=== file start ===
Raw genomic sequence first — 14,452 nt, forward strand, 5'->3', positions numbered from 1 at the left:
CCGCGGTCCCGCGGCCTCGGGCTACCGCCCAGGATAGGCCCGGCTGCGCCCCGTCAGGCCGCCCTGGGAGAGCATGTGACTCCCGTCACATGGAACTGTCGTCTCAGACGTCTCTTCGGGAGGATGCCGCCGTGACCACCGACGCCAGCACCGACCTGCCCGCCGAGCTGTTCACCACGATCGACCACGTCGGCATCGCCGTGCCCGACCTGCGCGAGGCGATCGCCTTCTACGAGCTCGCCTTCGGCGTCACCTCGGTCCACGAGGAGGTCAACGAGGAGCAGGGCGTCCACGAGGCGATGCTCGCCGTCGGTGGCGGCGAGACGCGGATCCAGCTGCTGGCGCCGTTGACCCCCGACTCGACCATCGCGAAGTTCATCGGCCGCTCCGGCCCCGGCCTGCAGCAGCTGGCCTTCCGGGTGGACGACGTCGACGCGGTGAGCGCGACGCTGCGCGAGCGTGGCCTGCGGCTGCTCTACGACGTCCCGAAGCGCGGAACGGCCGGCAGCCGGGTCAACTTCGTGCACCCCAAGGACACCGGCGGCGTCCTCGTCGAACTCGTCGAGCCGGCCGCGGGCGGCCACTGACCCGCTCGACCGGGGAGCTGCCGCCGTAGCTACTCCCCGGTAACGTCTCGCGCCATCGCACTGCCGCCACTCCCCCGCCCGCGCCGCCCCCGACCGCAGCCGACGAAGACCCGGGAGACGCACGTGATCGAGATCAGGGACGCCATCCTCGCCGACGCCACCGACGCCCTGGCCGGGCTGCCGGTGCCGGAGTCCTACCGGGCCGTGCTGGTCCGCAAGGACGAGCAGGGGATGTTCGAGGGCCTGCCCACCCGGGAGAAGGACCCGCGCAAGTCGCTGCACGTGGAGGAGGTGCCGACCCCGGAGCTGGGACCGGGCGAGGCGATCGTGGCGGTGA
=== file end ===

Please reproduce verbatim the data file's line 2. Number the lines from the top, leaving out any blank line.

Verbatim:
CCGCGGTCCCGCGGCCTCGGGCTACCGCCCAGGATAGGCCCGGCTGCGCCCCGTCAGGCCGCCCTGGGAGAGCATGTGACTCCCGTCACATGGAACTGTCGTCTCAGACGTCTCTTCGGGAGGATGCCGCCGTGACCACCGACGCCAGCACCGACCTGCCCGCCGAGCTGTTCACCACGATCGACCACGTCGGCATCGCCGTGCCCGACCTGCGCGAGGCGATCGCCTTCTACGAGCTCGCCTTCGGCGTCACCTCGGTCCACGAGGAGGTCAACGAGGAGCAGGGCGTCCACGAGGCGATGCTCGCCGTCGGTGGCGGCGAGACGCGGATCCAGCTGCTGGCGCCGTTGACCCCCGACTCGACCATCGCGAAGTTCATCGGCCGCTCCGGCCCCGGCCTGCAGCAGCTGGCCTTCCGGGTGGACGACGTCGACGCGGTGAGCGCGACGCTGCGCGAGCGTGGCCTGCGGCTGCTCTACGACGTCCCGAAGCGCGGAACGGCCGGCAGCCGGGTCAACTTCGTGCACCCCAAGGACACCGGCGGCGTCCTCGTCGAACTCGTCGAGCCGGCCGCGGGCGGCCACTGACCCGCTCGACCGGGGAGCTGCCGCCGTAGCTACTCCCCGGTAACGTCTCGCGCCATCGCACTGCCGCCACTCCCCCGCCCGCGCCGCCCCCGACCGCAGCCGACGAAGACCCGGGAGACGCACGTGATCGAGATCAGGGACGCCATCCTCGCCGACGCCACCGACGCCCTGGCCGGGCTGCCGGTGCCGGAGTCCTACCGGGCCGTGCTGGTCCGCAAGGACGAGCAGGGGATGTTCGAGGGCCTGCCCACCCGGGAGAAGGACCCGCGCAAGTCGCTGCACGTGGAGGAGGTGCCGACCCCGGAGCTGGGACCGGGCGAGGCGATCGTGGCGGTGA